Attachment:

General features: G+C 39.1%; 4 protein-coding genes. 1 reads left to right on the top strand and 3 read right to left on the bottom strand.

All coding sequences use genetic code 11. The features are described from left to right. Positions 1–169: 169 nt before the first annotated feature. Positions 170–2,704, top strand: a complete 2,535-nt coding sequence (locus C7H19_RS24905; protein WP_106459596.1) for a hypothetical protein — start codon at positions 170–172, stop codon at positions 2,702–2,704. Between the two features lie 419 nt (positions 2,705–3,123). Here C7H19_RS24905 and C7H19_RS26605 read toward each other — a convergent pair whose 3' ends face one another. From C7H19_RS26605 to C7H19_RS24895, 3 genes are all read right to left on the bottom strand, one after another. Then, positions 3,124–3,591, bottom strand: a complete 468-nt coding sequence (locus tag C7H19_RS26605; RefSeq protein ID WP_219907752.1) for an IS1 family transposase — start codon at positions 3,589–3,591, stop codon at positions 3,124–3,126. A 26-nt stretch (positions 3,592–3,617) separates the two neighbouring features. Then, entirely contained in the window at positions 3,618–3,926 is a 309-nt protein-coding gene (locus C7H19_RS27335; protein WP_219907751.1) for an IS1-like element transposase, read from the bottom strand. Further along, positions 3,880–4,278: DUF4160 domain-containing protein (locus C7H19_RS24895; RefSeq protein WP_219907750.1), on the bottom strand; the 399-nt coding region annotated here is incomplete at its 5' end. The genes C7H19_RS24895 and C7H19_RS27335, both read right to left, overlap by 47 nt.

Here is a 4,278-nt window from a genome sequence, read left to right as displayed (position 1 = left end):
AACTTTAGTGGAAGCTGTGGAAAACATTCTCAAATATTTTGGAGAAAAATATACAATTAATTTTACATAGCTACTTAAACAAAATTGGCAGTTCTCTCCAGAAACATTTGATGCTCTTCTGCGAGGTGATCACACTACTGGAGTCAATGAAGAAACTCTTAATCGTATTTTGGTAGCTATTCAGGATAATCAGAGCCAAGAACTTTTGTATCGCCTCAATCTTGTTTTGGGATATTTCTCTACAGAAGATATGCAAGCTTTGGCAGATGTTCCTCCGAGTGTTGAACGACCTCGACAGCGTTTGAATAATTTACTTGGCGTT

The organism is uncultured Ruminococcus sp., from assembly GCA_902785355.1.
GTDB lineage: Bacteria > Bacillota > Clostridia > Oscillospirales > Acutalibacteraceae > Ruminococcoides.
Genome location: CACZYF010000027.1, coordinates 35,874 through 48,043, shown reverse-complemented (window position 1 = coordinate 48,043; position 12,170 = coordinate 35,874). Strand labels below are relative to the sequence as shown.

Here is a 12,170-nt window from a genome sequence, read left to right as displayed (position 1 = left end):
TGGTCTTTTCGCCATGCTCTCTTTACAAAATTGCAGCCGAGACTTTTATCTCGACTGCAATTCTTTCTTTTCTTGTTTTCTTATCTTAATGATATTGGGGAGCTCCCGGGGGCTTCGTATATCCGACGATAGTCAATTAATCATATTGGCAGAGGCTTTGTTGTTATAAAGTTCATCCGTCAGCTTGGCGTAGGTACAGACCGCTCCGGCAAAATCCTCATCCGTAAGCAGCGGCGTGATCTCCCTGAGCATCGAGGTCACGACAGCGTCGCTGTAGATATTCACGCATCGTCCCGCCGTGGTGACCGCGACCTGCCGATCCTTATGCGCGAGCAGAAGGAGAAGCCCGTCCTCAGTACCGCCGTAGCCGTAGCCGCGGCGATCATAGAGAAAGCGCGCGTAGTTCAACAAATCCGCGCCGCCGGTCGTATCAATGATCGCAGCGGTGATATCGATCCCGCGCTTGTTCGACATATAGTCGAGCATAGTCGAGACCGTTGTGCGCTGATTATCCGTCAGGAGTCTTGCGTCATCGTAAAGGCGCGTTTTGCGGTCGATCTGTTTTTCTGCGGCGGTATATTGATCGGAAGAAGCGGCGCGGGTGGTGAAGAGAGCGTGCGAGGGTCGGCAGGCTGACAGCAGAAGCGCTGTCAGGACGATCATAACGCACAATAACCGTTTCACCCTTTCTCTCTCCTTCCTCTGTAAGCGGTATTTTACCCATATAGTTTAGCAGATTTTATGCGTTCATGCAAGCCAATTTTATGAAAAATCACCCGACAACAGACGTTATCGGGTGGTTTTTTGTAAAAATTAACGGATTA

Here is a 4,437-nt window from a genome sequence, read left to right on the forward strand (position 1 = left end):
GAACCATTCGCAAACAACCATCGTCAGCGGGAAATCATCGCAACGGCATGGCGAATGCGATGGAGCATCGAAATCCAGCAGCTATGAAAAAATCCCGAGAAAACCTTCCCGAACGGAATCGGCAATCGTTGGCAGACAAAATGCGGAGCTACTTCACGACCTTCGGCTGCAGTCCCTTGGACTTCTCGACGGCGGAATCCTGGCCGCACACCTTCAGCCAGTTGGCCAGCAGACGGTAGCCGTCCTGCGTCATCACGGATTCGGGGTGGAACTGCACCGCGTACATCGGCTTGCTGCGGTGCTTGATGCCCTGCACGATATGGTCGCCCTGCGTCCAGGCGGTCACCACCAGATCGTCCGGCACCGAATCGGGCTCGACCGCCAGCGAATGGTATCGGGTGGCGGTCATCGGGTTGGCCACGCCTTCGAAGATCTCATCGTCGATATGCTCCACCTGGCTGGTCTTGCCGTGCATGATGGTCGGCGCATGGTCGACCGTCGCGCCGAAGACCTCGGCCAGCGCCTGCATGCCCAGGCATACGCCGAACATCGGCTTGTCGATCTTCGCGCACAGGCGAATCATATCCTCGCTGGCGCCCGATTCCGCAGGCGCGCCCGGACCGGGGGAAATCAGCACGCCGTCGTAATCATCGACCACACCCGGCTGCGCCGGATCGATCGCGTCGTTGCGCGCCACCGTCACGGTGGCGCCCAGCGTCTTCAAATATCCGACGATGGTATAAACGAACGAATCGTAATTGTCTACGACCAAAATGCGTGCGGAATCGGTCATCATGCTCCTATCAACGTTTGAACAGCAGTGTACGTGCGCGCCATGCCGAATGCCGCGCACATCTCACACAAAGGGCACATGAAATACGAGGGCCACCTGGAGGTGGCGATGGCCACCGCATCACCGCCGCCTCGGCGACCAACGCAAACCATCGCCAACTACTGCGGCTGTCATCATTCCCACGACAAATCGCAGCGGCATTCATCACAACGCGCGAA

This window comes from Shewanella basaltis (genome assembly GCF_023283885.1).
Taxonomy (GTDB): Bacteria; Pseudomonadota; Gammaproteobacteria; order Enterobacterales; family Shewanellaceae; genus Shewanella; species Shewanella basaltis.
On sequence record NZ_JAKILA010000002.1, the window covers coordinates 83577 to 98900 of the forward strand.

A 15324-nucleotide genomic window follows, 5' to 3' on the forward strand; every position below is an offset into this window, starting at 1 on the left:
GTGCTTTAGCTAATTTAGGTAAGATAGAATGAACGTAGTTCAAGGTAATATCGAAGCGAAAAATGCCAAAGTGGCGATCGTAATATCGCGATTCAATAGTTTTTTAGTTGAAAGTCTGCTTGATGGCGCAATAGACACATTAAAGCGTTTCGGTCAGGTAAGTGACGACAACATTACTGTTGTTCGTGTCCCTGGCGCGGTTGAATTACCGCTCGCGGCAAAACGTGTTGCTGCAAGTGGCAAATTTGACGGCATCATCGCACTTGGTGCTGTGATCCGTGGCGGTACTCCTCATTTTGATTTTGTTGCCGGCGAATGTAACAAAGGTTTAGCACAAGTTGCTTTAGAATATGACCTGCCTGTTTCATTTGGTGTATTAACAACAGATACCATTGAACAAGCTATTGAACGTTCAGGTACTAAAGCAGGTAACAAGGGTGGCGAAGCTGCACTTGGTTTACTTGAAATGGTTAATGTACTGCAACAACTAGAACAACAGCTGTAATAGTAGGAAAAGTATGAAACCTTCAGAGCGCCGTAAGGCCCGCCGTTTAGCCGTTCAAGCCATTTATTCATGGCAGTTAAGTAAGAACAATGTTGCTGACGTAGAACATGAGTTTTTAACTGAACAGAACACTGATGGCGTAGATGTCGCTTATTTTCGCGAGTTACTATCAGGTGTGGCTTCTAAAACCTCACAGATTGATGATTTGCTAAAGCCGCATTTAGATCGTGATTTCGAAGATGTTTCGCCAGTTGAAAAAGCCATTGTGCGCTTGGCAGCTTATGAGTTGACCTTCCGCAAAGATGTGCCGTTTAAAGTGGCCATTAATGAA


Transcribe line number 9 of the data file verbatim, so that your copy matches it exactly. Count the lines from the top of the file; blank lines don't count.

TGGTCTTTTCGCCATGCTCTCTTTACAAAATTGCAGCCGAGACTTTTATCTCGACTGCAATTCTTTCTTTTCTTGTTTTCTTATCTTAATGATATTGGGGAGCTCCCGGGGGCTTCGTATATCCGACGATAGTCAATTAATCATATTGGCAGAGGCTTTGTTGTTATAAAGTTCATCCGTCAGCTTGGCGTAGGTACAGACCGCTCCGGCAAAATCCTCATCCGTAAGCAGCGGCGTGATCTCCCTGAGCATCGAGGTCACGACAGCGTCGCTGTAGATATTCACGCATCGTCCCGCCGTGGTGACCGCGACCTGCCGATCCTTATGCGCGAGCAGAAGGAGAAGCCCGTCCTCAGTACCGCCGTAGCCGTAGCCGCGGCGATCATAGAGAAAGCGCGCGTAGTTCAACAAATCCGCGCCGCCGGTCGTATCAATGATCGCAGCGGTGATATCGATCCCGCGCTTGTTCGACATATAGTCGAGCATAGTCGAGACCGTTGTGCGCTGATTATCCGTCAGGAGTCTTGCGTCATCGTAAAGGCGCGTTTTGCGGTCGATCTGTTTTTCTGCGGCGGTATATTGATCGGAAGAAGCGGCGCGGGTGGTGAAGAGAGCGTGCGAGGGTCGGCAGGCTGACAGCAGAAGCGCTGTCAGGACGATCATAACGCACAATAACCGTTTCACCCTTTCTCTCTCCTTCCTCTGTAAGCGGTATTTTACCCATATAGTTTAGCAGATTTTATGCGTTCATGCAAGCCAATTTTATGAAAAATCACCCGACAACAGACGTTATCGGGTGGTTTTTTGTAAAAATTAACGGATTA